- I have done examples and practice problems where you just differentiate the function as it is, without thinking about either side. Why is this different? Is it because it because it might not be continous? but we already see the it is. Why have I done practice problems where I don't check for differentiability from both side, and now I am doing it from both sides. Is this method just better practice?(3 votes)
- differentiation is defined from the first principles of differentiation which involves a limit.
So you need sure that limit exists to ensure the function is differentiable.
The function also needs to be continuous for it to be differentiable because of the definition.(2 votes)
- Why did coming from the left use X = 3 when clearly it says x UNDER 3?(3 votes)
- Because it is under and equal three. He uses the equal to verify what x=3 should be equal to, and then he verifies what x=3 would be coming from the right and the left.(2 votes)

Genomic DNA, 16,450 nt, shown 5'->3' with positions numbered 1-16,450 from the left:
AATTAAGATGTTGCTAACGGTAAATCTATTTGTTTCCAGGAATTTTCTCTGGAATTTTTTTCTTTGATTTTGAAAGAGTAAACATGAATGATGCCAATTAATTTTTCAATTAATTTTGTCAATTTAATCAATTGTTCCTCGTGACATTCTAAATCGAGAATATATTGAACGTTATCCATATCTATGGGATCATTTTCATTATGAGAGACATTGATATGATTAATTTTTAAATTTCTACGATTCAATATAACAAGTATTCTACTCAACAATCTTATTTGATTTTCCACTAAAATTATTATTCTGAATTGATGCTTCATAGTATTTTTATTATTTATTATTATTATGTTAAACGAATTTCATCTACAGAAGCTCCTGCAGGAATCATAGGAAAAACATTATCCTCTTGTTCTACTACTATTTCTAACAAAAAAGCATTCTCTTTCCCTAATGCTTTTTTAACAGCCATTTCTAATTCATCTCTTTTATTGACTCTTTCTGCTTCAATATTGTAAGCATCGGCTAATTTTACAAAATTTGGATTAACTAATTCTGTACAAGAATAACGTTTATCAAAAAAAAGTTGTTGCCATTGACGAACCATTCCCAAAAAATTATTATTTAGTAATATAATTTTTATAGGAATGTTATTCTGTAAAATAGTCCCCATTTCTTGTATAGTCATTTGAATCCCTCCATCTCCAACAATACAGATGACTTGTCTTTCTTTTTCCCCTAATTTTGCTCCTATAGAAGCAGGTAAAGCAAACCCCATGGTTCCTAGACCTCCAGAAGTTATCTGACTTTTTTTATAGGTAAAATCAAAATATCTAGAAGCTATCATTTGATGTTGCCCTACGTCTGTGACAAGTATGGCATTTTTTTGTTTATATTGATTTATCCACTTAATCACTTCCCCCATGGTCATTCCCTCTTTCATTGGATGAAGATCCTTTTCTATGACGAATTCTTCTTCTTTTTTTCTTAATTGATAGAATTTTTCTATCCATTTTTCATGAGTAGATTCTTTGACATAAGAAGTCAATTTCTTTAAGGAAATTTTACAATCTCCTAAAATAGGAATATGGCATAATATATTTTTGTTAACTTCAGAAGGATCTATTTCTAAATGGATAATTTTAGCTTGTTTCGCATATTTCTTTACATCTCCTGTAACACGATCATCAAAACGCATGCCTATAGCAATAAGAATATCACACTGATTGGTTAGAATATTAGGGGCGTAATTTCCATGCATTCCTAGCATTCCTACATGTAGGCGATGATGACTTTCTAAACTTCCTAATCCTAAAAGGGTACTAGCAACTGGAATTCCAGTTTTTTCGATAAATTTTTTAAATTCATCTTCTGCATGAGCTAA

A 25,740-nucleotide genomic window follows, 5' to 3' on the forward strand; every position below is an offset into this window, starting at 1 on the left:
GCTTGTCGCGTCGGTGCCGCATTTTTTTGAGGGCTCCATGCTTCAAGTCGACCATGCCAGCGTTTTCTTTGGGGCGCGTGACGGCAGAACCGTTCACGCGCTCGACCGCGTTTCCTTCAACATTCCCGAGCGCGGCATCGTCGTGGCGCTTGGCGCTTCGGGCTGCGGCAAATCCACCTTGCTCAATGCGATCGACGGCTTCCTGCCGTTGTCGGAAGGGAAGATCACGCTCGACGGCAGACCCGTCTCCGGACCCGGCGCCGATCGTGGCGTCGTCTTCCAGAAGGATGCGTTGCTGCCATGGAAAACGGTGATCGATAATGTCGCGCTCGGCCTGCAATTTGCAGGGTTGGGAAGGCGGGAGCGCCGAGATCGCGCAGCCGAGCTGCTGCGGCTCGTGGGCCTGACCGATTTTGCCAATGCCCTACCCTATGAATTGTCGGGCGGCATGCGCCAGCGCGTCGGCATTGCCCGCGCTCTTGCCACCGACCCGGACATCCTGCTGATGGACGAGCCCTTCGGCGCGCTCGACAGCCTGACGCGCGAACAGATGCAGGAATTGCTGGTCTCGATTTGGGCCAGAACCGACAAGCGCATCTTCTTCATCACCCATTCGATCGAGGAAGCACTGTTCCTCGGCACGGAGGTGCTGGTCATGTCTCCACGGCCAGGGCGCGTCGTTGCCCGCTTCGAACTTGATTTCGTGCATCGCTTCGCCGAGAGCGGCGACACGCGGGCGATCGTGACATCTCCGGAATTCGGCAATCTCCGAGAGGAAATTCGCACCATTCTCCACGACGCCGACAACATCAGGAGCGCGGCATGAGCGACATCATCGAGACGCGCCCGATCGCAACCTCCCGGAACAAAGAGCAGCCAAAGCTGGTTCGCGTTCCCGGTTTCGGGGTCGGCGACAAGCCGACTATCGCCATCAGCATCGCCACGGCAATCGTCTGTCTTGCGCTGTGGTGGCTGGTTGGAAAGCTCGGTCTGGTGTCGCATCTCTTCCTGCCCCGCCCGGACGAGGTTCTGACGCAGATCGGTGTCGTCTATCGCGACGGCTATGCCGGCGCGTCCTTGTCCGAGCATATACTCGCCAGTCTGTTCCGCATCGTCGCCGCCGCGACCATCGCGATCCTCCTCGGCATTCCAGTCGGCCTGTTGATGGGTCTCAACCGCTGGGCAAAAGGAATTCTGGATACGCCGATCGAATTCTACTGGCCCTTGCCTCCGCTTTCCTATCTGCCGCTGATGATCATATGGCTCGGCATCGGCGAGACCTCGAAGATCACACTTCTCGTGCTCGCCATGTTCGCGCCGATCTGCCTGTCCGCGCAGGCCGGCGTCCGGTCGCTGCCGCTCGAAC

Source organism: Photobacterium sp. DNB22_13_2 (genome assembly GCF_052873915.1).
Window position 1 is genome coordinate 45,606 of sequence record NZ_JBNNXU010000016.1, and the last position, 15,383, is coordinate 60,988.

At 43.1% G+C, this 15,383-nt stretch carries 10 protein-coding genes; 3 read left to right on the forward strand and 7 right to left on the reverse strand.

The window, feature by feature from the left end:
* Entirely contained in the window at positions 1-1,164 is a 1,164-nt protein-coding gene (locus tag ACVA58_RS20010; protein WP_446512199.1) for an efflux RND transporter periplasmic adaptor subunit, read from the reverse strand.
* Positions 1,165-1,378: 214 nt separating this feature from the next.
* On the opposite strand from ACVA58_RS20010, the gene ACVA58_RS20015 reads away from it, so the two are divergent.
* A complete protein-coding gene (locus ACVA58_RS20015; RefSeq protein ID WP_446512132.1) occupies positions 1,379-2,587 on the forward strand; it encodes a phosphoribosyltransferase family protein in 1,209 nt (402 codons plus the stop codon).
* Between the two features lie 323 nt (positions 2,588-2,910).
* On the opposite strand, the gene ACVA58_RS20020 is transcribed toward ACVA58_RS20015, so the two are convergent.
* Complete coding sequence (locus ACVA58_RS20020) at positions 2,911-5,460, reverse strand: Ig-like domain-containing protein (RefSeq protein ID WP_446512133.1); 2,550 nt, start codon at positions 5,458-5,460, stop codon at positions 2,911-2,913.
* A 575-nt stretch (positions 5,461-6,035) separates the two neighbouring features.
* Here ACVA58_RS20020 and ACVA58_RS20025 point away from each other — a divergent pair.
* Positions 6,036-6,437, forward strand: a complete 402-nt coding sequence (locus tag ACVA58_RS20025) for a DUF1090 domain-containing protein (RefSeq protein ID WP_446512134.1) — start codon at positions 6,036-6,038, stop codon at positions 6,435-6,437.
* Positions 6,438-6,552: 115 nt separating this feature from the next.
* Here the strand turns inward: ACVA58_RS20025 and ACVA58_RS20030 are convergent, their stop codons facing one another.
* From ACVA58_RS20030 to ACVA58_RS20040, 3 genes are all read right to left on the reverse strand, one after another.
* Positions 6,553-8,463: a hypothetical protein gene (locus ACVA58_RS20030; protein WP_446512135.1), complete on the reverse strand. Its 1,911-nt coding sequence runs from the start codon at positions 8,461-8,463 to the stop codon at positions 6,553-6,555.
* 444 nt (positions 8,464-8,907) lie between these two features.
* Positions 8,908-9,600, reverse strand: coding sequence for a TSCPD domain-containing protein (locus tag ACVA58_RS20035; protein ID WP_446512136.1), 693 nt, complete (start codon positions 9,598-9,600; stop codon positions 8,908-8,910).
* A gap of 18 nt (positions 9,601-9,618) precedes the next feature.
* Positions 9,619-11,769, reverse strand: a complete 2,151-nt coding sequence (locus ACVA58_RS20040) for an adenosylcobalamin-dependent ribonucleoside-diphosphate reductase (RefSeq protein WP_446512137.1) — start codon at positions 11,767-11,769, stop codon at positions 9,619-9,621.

- [Voiceover] Is the function given below continuous slash differentiable at x equals three? They've defined it piece-wise, and we have some choices. Continuous, not differentiable. Differentiable, not continuous. Both continuous and differentiable. Neither continuous not differentiable. Now one of these we can knock out right from the get go. In order to be differentiable you need to be continuous. You cannot have differentiable but not continuous. So let's just rule that one out. And now let's think about continuity. So let's first think about continuity. And frankly, if it isn't continuous, then it's not going to be differentiable. So let's think about it a little bit. So in order to be continuous, f of ... Using a darker color. F of three needs to be equal to the limit of f of x as x approaches three. Now what is f of three? Well let's see, we've fallen to this case right over here, because x is equal to three, so six times three is 18, minus nine is nine, so this is nine. So the limit of f of x as x approaches three needs to be equal to nine. So let's first think about the limit as we approach from the left hand side. The limit as x approaches three. X approaches three from the left hand side of f of x. Well when x is less than three we fall into this case, so f of x is just going to be equal to x squared. And so this is defined and continuous for all real numbers, so we can just substitute the three in there. So this is going to be equal to nine. Now what's the limit of as we approach three from the right hand side of f of x? Well as we approach from the right, this one right over here is f of x is equal to six x minus nine. So we just write six x minus nine. And once again six x minus nine is defined and continuous for all real numbers, so we could just pop a three in there and you get 18 minus nine. Well this is also equal to nine, so the right and left hand, the left and right hand limits both equal nine, which is equal to the value of the function there, so it is definitely continuous. So we can rule out this choice right over there. And now let's think about differentiablity. So in order to be differentiable ... So differentiable, I'll just diff-er-ent-iable. In order to be differentiable the limit as x approaches three of f of x minus f of three over x minus three needs to exist. So let's see if we can evaluate this. So first of all we know what f of three is. F of three, we already evaluated this. This is going to be nine. And let's see if we can evaluate this limit, or let's see what the limit is as we approach from the left hand side or the right hand side, and if they are approaching the same thing then that same thing that they are approaching is a limit. So let's first think about the limit as x approaches three from the left hand side. So it's over x minus three, and we have f of x minus nine. But as we approach from the left hand side, this is f of x, as x is less than three, f of x is equal to x squared. So this would be instead of f of x minus 9 I'll write x squared minus nine, and x squared minus nine. This is a difference of squares, so this is x plus three times x minus three, x plus three times x minus three. And so these would cancel out. We can say that is equivalent to x plus three as long as x does not equal three. That's okay because we're approaching from the left, and as we approach from the left x plus three is defined for all real numbers, it's continuous for all real numbers, so we can just substitute the three in there. So we would get a six. So now let's try to evaluate the limit as we approach from the right hand side. So once again it's f of x, but as we approach from the right hand side, f of x is six x minus nine. That's our f of x. And then we have minus f of three, which is nine. So it's six x minus 18. Six x minus 18. Well that's the same thing as six times x minus three, and as we approach from the right, well that's just going to be equal to six. So it looks like our derivative exists there, and it is equal to limit as x approaches three of all of this because this is equal to six, because the limit is approached from the left and the right is also equal to six. So this looks like we are both continuous and differentiable.